Changes in access


In some cases, the screening tables have been turned on responders JEMS reports that nursing homes and other care facilities are screening paramedics as they come in to pick up patients because they stand a strong chance of being virus carriers. Wes Ward, EMS Battalion Chief for Center Point Fire District in Alabama told JEMS, “We don’t want to be a route of transmission of the disease throughout the public. That was a problem with the SARS disease in Toronto and we learned a lot from that.”


Shortage of supplies persist


Enhanced 911 call intake procedures also inform the way that paramedics and others dress for certain calls. If a patient seems to be infected or at risk, responders are donning PPE including masks, goggles, gloves and gowns. There is an alarmingly low supply of protective gear available for hospitals and responders. Fire departments, labor unions and elected officials have voiced concerns over this sad and dangerous reality. Typically, departments overwhelmed by a disaster rely on mutual aid or an agreement to share first responders and resources, but COVID-19 likely won’t adhere to man-made boundaries - making it less likely to tap into neighborly assets.


Testing is still largely reserved for the elderly, individuals with underlying health problems, and those suffering from more severe symptoms. Vice President Pence recently recognized the importance of testing those working on the front line, President Mike Pence said, “It is important the tests are available for the people who are most in need, and our health care workers and first responders that are helping and supporting them.” On the very same day Pence spoke about the issue, a policy maker in Florida suggested that first responders “take one for the team” and build immunity by getting infected by the virus in a controlled setting.

 

The downside of delayed responsiveness


The list of responders affected by the virus continues to grow. The first confirmed case of coronavirus occurred over two months ago in Kirkland, Washington. More than 40 first responders in that community went through a 14-day quarantine period – some sheltered in place at home while others holed up at a fire station that re-opened last weekend after a thorough cleaning. Some firefighters remain in home quarantined there. The number of infected firefighters continues to jump in cities and towns all over America. Last week, 80 remained under quarantine in San Jose, California, and the city temporarily shut down two fire stations. Similar efforts took place in Brooklyn – and are increasingly happening in communities all over.


Community communications is key

 

There are a lot of positives to take away from this global pandemic and one, in particular, is the proactive way that emergency response organizations are communicating to the public about local emergency preparedness decisions, changing protocol, social distancing, and sharing the hazards that are occurring as a result of the coronavirus. We are seeing fire departments, EMS, and others working to minimize frustrations, provide best practices, and debunk misinformation via media outlets, social media channels, department communications platforms, and regularly scheduled press events. Leaders are addressing local exposure issues, reminding us to not mix disinfectants that can generate dangerous, toxic fumes, and sharing guideline from different organizations. Emphasizing the importance of social distancing, and getting the word out about local changes related to firehouses (station visits, tours, community events and any other interaction that might put the public and emergency response personnel at risk). All these changes and communication efforts go a long way in alleviating concerns, defusing misinformation, empowering the public, and keeping people safe.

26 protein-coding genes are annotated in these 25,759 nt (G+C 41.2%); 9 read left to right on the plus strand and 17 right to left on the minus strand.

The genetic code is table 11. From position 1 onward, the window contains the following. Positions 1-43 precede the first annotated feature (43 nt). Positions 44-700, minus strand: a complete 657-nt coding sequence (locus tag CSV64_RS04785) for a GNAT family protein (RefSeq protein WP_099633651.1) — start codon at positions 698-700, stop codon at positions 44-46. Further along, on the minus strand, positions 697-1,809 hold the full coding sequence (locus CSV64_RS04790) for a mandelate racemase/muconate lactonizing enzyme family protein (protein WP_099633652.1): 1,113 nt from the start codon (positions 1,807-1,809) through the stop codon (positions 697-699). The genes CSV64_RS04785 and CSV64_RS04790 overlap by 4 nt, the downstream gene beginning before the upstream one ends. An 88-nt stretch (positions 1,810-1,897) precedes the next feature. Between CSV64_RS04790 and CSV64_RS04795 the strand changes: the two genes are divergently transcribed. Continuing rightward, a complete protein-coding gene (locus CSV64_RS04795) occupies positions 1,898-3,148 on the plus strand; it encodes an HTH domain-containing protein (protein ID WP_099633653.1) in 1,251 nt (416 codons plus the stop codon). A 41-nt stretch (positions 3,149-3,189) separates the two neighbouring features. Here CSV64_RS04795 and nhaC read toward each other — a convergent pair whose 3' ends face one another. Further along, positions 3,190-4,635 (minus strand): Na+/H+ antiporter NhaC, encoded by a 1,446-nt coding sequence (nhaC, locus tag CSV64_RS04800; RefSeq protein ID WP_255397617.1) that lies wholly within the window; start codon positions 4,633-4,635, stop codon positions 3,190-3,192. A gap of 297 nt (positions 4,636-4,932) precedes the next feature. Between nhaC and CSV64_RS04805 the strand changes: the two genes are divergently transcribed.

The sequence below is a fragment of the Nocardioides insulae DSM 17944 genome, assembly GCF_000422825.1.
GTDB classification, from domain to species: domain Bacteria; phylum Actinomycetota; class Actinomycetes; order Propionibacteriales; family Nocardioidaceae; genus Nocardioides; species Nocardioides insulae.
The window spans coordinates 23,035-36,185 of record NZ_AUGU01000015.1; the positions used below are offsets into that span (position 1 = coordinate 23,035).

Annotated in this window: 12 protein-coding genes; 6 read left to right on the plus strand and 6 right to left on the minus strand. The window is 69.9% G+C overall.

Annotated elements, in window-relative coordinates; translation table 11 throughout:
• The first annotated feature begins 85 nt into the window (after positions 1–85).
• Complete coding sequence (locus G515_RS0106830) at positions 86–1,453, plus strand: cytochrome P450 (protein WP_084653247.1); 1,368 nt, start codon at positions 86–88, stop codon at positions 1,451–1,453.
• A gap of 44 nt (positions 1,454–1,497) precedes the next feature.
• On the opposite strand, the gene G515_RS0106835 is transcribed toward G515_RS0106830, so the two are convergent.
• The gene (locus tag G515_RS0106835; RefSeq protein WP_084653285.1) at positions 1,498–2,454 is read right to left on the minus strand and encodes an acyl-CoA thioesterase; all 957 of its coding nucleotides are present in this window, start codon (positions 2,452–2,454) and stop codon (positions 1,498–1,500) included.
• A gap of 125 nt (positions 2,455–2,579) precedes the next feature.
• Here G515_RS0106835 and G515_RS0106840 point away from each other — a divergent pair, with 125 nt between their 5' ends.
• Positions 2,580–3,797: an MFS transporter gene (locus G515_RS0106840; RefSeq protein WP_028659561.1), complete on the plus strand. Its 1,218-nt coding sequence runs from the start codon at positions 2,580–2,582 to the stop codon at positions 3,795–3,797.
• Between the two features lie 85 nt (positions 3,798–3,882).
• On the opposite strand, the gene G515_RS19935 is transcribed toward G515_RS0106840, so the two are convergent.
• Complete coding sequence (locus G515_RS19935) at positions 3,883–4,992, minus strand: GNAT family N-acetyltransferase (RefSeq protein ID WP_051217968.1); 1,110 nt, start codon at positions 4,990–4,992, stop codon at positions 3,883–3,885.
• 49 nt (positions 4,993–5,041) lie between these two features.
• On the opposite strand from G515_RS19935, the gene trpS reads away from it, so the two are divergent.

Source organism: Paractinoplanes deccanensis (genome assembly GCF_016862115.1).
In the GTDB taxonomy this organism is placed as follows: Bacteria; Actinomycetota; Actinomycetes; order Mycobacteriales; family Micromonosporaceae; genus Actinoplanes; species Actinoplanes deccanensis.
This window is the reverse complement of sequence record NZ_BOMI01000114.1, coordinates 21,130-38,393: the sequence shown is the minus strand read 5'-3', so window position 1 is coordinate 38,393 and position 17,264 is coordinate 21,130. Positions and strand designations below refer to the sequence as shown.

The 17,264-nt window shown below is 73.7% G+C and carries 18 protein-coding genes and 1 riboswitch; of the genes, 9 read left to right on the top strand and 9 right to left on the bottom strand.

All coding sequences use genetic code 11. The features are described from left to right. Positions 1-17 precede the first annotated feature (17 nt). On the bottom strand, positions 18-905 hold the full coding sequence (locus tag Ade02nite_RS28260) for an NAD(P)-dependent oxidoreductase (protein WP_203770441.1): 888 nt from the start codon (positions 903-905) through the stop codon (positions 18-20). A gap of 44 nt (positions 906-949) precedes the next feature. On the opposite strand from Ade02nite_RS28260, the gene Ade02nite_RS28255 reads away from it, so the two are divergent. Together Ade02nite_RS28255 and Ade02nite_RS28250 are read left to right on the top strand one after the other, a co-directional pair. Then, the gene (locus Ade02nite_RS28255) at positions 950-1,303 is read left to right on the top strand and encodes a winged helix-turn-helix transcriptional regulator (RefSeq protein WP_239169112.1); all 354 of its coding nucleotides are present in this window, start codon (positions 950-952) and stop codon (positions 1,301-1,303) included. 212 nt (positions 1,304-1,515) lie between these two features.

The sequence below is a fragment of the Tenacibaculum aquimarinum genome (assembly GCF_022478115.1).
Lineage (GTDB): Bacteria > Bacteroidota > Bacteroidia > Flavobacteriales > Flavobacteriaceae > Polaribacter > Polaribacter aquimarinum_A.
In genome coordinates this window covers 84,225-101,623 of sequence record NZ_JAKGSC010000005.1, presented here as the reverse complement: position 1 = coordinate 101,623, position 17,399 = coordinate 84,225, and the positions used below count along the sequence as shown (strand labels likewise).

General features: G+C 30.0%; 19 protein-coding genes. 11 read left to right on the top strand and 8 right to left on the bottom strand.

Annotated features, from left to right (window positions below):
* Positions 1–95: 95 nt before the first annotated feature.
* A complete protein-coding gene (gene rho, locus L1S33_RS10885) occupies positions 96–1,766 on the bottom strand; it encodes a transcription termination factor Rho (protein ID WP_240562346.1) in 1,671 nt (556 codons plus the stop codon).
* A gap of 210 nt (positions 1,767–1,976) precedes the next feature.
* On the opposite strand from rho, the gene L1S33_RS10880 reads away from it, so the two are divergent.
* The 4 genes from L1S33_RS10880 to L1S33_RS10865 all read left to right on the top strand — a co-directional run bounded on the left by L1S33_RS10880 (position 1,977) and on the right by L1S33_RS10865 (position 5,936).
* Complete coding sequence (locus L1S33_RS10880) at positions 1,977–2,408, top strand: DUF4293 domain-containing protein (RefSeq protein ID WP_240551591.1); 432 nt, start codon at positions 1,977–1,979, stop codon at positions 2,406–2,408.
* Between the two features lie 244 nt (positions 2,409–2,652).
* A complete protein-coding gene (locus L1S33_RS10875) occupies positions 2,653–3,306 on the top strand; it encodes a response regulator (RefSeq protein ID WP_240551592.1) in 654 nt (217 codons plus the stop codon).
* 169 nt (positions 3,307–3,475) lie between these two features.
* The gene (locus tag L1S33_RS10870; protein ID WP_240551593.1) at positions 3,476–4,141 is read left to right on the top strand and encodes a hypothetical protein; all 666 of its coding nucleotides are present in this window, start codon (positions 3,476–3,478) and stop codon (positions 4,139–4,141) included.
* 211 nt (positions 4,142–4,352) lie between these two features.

For the latest COVID-19 information from NFPA visit this landing page - www.nfpa.org/coronavirus. As we navigate the evolving situation with COVID-19, we remain committed to supporting you with the resources you need to minimize risk and help prevent loss, injuries, and death from fire, electrical, and other hazards.

The following errata on NFPA 13, Standard for the Installation of Sprinkler Systems; NFPA 70, National Electrical Code®: and NFPA 99, Health Care Facilities Code; was issued on March 10, 2020:

 

  • NFPA 13, Errata 13-19-5, referencing 9.5.3.2.2 and Table 23.6.1 of the 2019 edition
  • NFPA 70, Errata 70-20-3, referencing 225.30 of the 2020 edition
  • NFPA 99, Errata 99-18-3, referencing 5.1.3.5.11.2 of the 2018 edition

 

An errata is a correction issued to an NFPA Standard, published in NFPA News, Codes Online, and included in any further distribution of the Standard.

 

In these uncertain times…


I cannot count the number of times I have heard or read this phrase over the past week. Amid this COVID-19 pandemic, our world is in crisis. We face unbelievable challenges in the weeks and months ahead. We are scared of the known and the unknown.


But even during these uncertain times, there is good reason for optimism. Because where challenges live, so do opportunities.